3. Even today you wouldn’t see Betty Van Rijk’s humour in a comedy club or SNL because Ladd has this right, they’re not built for that kind of humour. Anxiety capitalism is what drives it. That’s my name for the stuff economist  Umair Haque spends his time skewering. To me it says : give me a result NOW. i don’t trust anything ($, laugh) will come later. Givev it to me NOW. Again, NOW. Give me conflict to generate the biggest energy (loudest laughs). 

4. I believe the unexpected and contrast (yes this means diversity of people and elements in your comedic material) drive engagement that’s more ongoing. I talked about it some in my talk at Web 2.0 about How to Tummel. is everyone with you and is the humour ongoing? Sound like a talk show? An Afternoon talk show? Sound like relationships over display? In the new economy building your business is about an ongoing relationship. Kathy Griffin tells stories, but quips and throws out one-liners with the best of them. And her business and comedy are enriched by her relationship with her very specific audience. 

3. Getting stage time early means getting booked by people who know you. Often people who like you, are friends, like your stuff or that you booked at shows you put on. There have been a lot fewer chicks than dudes doing this though it’s certainly changing.

4. Not caring about whether or not men will want to hold your hand and tell you they love you makes it a hell of a lot easier to say whatever you want.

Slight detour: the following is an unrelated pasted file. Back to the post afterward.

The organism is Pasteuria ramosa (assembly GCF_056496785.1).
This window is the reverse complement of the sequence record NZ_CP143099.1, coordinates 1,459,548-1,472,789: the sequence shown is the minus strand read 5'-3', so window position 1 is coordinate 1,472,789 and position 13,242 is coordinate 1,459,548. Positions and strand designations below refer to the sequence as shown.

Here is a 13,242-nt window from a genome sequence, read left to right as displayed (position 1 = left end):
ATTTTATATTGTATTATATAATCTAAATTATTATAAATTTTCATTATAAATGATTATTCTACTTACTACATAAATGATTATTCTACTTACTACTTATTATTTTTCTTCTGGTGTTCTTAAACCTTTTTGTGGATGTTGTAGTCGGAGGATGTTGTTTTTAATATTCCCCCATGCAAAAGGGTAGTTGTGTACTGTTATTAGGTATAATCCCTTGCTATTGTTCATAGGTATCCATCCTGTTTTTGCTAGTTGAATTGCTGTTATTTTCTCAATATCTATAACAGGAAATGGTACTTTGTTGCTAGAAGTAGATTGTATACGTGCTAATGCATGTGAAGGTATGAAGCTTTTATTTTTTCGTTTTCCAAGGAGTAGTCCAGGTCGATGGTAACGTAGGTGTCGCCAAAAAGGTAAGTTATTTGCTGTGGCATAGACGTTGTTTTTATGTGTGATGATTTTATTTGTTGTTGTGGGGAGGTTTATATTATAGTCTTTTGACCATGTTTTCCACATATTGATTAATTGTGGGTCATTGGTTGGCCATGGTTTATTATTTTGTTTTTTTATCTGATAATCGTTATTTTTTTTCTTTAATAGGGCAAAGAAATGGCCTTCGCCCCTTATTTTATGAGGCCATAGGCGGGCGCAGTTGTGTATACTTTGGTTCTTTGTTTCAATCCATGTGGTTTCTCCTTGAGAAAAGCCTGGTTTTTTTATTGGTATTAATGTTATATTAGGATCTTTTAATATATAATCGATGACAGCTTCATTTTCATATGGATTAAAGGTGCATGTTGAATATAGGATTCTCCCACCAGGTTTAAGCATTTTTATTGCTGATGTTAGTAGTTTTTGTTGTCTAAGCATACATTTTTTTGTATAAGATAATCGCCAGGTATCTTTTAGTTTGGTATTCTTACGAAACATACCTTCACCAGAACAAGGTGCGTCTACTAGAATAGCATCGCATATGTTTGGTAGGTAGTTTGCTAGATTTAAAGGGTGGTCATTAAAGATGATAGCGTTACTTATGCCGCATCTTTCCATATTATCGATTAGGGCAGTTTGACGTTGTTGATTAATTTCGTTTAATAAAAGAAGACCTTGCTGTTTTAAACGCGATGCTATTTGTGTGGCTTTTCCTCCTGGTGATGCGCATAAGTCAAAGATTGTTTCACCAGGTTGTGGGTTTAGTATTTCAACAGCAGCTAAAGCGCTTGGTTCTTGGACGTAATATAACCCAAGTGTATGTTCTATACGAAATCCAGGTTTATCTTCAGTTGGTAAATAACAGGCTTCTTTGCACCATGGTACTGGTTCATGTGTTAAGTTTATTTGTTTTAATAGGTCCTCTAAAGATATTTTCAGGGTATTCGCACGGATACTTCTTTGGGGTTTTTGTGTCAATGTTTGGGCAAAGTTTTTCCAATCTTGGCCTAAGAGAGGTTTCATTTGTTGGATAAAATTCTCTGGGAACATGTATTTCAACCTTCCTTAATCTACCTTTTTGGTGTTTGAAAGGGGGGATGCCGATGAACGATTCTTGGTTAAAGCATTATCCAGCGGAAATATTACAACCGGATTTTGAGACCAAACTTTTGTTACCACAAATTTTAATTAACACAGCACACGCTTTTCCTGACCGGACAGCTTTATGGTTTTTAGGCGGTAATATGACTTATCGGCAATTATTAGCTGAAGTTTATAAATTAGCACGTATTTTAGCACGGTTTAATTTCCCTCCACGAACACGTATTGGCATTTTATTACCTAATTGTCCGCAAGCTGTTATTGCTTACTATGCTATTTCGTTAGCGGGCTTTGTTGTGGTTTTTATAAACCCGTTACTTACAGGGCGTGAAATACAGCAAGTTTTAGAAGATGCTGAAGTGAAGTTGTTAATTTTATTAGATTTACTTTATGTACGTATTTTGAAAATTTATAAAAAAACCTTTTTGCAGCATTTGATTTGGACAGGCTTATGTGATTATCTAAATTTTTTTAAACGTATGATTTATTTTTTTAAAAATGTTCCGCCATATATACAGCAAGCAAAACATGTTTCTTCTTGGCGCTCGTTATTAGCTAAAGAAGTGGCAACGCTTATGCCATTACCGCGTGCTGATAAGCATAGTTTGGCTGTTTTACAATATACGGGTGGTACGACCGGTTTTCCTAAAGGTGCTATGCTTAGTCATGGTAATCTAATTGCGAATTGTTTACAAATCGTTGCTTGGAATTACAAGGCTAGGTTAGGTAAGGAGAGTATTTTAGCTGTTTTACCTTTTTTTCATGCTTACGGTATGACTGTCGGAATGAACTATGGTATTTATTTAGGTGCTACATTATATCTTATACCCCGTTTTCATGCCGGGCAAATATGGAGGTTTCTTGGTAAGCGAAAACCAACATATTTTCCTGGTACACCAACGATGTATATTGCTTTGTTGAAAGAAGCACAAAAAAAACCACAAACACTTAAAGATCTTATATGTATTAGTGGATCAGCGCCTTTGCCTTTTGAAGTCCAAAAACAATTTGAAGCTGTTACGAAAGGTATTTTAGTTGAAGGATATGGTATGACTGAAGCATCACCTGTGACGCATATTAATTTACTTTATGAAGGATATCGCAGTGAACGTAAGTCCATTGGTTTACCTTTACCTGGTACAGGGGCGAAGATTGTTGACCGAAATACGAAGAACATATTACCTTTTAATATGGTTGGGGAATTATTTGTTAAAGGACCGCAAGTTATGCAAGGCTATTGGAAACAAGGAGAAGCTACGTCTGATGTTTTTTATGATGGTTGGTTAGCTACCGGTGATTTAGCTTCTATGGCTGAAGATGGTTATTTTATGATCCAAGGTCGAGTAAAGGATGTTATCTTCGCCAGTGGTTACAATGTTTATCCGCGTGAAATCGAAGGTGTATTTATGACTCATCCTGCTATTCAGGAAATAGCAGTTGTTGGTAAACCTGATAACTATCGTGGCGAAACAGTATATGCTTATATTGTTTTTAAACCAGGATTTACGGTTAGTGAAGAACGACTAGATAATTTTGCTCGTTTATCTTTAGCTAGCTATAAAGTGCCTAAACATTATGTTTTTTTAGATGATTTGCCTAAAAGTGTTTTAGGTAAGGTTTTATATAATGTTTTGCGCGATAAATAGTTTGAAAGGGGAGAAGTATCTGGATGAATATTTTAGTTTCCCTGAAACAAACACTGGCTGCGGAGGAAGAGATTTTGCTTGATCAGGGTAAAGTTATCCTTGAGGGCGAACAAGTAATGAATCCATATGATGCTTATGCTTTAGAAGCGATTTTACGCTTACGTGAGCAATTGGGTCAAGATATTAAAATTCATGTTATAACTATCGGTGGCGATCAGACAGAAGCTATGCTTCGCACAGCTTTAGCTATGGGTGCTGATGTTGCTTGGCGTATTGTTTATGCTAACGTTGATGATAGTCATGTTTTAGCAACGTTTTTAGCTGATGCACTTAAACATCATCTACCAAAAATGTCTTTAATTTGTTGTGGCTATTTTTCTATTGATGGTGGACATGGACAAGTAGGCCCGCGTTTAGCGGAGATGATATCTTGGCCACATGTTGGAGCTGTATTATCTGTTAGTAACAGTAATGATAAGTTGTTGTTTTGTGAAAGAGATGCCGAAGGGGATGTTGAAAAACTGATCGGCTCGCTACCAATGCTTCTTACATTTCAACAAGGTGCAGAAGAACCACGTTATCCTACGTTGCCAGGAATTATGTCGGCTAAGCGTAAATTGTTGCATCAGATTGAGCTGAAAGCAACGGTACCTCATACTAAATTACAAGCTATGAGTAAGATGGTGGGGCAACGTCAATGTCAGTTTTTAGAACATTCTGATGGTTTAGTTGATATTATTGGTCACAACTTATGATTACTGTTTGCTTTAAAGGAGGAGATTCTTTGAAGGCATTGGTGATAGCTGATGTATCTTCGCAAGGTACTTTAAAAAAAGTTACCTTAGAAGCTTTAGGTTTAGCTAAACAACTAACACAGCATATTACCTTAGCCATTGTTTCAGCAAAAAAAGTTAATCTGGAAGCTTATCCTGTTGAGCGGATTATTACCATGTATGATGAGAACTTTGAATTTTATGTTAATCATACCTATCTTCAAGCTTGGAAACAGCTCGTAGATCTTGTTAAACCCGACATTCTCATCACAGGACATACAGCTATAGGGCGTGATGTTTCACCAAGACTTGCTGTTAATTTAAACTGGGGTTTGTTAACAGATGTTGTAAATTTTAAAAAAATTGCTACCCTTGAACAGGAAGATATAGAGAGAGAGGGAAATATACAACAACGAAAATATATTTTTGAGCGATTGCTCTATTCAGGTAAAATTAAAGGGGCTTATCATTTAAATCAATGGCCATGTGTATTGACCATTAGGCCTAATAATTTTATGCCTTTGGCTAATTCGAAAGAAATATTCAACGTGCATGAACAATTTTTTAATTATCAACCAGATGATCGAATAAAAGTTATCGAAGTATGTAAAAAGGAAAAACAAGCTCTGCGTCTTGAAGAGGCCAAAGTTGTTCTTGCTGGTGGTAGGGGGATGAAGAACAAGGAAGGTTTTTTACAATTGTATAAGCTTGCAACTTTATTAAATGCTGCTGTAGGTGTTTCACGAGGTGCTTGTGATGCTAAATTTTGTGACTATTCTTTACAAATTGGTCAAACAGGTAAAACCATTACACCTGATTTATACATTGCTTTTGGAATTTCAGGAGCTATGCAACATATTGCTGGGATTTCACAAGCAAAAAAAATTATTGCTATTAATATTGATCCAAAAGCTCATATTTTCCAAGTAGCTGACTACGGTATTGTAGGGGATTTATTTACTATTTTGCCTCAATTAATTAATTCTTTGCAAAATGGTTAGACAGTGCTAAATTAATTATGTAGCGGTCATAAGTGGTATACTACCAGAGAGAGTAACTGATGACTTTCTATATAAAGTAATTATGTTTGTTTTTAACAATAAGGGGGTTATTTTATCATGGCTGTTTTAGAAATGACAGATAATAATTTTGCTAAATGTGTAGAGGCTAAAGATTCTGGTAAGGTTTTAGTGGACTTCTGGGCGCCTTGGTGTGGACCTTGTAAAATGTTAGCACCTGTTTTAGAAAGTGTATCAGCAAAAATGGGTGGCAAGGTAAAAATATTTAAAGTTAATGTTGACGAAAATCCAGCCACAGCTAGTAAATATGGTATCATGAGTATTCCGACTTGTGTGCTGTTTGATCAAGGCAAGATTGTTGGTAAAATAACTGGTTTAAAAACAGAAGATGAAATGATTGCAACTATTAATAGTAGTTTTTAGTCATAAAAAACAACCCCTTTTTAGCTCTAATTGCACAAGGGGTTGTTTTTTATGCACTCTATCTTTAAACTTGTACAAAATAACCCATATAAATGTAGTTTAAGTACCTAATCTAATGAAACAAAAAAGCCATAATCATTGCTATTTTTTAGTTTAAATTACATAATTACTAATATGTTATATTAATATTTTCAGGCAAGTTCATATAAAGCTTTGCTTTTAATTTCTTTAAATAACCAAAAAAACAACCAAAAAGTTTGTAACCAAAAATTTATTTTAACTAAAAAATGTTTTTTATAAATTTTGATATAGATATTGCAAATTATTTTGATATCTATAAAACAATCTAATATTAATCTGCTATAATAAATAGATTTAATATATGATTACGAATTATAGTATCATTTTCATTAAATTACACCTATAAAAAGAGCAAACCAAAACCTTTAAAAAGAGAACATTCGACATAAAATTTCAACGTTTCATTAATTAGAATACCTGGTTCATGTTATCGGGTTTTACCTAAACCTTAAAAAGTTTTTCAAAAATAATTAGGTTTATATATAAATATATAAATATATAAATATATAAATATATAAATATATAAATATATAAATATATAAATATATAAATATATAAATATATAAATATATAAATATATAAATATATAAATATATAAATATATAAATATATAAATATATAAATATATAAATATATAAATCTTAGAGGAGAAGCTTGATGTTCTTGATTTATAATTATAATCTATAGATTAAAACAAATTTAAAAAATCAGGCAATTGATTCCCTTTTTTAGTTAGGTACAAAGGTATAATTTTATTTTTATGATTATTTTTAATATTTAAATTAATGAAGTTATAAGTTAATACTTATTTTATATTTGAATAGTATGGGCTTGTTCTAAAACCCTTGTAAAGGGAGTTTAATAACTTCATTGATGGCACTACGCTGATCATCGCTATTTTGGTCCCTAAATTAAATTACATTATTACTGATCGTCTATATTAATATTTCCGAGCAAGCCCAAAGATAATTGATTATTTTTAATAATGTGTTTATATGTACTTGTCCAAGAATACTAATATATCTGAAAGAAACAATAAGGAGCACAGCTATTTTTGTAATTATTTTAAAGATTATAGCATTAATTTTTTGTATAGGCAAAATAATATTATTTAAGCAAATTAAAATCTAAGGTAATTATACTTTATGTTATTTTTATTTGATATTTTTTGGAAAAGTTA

5. A lot of what you have seen depends a lot upon who has had the authority to hire people and greenlight movies and the assumptions they make and what they care about. 

6. When you tell stories or do things that are engaging and take time , or re different; you have to be ok without getting the laugh every 20 seconds. There’s the issue of the booker, is that the only way they evaluate you and you the much more primary thing. Can you tolerate not getting the laugh yet. Do you need that constant reassurance or can you tell there’s engagement and work to get there other ways? You then have to create a space in which you can learn to do that. That’s what I’ve done in every show I’ve built. When I created Tangent with my partner: the first alternative show in San Francisco we wouldn’t let comics do their material. I hadn’t done much stand up so I didn’t have any to not do. But I saw how uncomfortable the comics were-male and female – to let go of that rhythm even though we’d built a space with an audience (a very gender mixed audience) who *wanted* to be engaged and not just laugh every second. They w
anted intimacy, stories, thought-provoking stuff, feeling. And they were listening, You didn’t have to order them to listen to you by dominating the room, you could just be with them. 

Is that feminine? I don’t know. I don’t think it’s something only women can do. But it’s certainly not the mode of most comedy clubs. 

7. Alternative clubs which supposedly broke away from the strictures of the Ha Ha Huts don’t feel so alternative to me. There’s no new tension in snark. Snark is old old old now. And it’s so self-protected. My fave joke about comedy that I think really only works for comics is: What’s the difference between a mainstream comic and an alternative comic? A mainstream comic is angry that he didn’t get his dick sucked when he was 13 and an alternative comic is humiliated.

Oops. Did I just do a set-up / punchline joke? I must have been confused earlier. I guess I really am a man.

Random link: stuff from Esman, Griffin, Garafalo, Rivers etc on the comedy and the bullshit.

((tags:: TheLawProject, stand-up, performance, storytelling, comedy, men , women, genderqueer, humour))

Posted via email from subvert with heather gold